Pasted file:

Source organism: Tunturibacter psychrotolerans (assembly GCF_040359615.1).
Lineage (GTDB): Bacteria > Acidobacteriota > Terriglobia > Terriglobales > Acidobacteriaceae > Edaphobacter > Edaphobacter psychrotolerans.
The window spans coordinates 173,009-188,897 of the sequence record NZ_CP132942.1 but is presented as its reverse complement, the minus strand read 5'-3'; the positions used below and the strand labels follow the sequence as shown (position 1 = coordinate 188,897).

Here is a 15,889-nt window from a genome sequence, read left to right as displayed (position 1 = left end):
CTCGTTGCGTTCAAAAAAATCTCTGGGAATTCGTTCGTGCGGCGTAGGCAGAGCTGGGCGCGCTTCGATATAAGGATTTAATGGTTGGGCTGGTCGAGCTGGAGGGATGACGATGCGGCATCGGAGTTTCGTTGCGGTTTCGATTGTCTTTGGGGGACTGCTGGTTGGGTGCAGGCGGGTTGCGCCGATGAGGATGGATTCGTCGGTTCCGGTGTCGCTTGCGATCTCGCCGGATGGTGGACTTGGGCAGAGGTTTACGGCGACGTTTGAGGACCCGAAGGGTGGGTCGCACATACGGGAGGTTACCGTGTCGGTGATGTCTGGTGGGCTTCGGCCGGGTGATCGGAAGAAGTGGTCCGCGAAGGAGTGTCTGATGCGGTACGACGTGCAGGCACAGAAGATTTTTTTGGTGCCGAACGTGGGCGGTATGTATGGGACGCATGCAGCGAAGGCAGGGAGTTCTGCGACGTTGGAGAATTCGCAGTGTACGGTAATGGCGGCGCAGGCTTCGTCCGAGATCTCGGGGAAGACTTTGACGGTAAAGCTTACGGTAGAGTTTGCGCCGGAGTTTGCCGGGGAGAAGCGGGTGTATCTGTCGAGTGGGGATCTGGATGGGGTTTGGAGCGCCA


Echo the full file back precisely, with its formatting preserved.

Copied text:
Source organism: Tunturibacter psychrotolerans (assembly GCF_040359615.1).
Lineage (GTDB): Bacteria > Acidobacteriota > Terriglobia > Terriglobales > Acidobacteriaceae > Edaphobacter > Edaphobacter psychrotolerans.
The window spans coordinates 173,009-188,897 of the sequence record NZ_CP132942.1 but is presented as its reverse complement, the minus strand read 5'-3'; the positions used below and the strand labels follow the sequence as shown (position 1 = coordinate 188,897).

Here is a 15,889-nt window from a genome sequence, read left to right as displayed (position 1 = left end):
CTCGTTGCGTTCAAAAAAATCTCTGGGAATTCGTTCGTGCGGCGTAGGCAGAGCTGGGCGCGCTTCGATATAAGGATTTAATGGTTGGGCTGGTCGAGCTGGAGGGATGACGATGCGGCATCGGAGTTTCGTTGCGGTTTCGATTGTCTTTGGGGGACTGCTGGTTGGGTGCAGGCGGGTTGCGCCGATGAGGATGGATTCGTCGGTTCCGGTGTCGCTTGCGATCTCGCCGGATGGTGGACTTGGGCAGAGGTTTACGGCGACGTTTGAGGACCCGAAGGGTGGGTCGCACATACGGGAGGTTACCGTGTCGGTGATGTCTGGTGGGCTTCGGCCGGGTGATCGGAAGAAGTGGTCCGCGAAGGAGTGTCTGATGCGGTACGACGTGCAGGCACAGAAGATTTTTTTGGTGCCGAACGTGGGCGGTATGTATGGGACGCATGCAGCGAAGGCAGGGAGTTCTGCGACGTTGGAGAATTCGCAGTGTACGGTAATGGCGGCGCAGGCTTCGTCCGAGATCTCGGGGAAGACTTTGACGGTAAAGCTTACGGTAGAGTTTGCGCCGGAGTTTGCCGGGGAGAAGCGGGTGTATCTGTCGAGTGGGGATCTGGATGGGGTTTGGAGCGCCA